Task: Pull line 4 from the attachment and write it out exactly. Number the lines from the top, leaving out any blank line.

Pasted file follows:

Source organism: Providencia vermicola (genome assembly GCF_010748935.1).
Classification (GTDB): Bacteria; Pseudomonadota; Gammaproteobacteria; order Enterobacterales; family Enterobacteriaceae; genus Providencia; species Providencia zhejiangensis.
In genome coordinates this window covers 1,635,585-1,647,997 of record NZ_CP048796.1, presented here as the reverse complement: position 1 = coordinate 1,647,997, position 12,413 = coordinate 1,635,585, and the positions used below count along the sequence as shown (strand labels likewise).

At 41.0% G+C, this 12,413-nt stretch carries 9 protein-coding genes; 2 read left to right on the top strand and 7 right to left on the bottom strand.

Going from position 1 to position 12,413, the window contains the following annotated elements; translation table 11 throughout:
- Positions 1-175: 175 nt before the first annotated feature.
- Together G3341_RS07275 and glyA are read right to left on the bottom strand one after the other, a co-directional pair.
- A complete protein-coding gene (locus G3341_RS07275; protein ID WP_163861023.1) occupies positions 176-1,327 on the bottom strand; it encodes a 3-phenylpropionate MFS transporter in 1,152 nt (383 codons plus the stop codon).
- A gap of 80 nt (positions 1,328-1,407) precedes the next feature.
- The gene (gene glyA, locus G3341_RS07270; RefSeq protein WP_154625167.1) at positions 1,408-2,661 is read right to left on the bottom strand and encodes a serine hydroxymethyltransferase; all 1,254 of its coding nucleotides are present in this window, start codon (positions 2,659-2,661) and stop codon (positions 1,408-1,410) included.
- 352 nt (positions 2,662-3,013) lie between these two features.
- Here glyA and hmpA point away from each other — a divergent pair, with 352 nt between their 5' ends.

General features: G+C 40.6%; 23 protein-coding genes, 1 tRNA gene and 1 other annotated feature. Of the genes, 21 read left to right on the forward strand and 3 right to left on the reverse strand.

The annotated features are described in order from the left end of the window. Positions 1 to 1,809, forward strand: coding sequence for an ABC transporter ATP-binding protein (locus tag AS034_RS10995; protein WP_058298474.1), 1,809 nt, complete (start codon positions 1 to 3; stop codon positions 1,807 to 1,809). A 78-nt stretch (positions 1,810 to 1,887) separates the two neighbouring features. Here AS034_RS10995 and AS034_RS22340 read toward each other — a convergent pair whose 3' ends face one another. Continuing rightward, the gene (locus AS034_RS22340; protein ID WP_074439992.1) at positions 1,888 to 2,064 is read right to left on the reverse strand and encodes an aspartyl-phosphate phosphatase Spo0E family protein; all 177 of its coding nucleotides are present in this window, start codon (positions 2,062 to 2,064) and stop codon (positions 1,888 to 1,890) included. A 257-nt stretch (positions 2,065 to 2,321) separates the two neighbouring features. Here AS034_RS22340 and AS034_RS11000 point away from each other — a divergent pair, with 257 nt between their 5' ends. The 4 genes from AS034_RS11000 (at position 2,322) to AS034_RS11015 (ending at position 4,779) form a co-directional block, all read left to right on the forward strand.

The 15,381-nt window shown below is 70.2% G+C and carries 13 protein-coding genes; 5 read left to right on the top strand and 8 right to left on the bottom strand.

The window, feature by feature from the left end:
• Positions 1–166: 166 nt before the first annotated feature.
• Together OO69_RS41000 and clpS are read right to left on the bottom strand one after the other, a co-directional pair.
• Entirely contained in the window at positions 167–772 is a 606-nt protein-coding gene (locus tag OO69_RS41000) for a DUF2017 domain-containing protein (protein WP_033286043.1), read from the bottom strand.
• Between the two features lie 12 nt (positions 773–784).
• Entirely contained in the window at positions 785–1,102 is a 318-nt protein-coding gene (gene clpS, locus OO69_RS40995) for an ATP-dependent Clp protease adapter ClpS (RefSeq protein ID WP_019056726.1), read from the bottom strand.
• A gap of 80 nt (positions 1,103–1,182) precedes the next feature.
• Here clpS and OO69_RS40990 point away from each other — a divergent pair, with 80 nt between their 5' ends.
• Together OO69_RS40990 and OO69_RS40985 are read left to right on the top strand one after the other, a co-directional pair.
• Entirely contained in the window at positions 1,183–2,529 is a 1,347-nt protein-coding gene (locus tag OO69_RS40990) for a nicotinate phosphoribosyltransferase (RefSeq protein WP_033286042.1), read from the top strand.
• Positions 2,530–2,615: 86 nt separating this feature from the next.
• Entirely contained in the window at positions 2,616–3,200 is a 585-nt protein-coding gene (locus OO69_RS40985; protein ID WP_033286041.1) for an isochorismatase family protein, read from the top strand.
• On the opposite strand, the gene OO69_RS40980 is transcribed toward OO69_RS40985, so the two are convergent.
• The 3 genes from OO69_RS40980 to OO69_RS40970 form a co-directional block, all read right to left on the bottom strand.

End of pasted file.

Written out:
At 41.0% G+C, this 12,413-nt stretch carries 9 protein-coding genes; 2 read left to right on the top strand and 7 right to left on the bottom strand.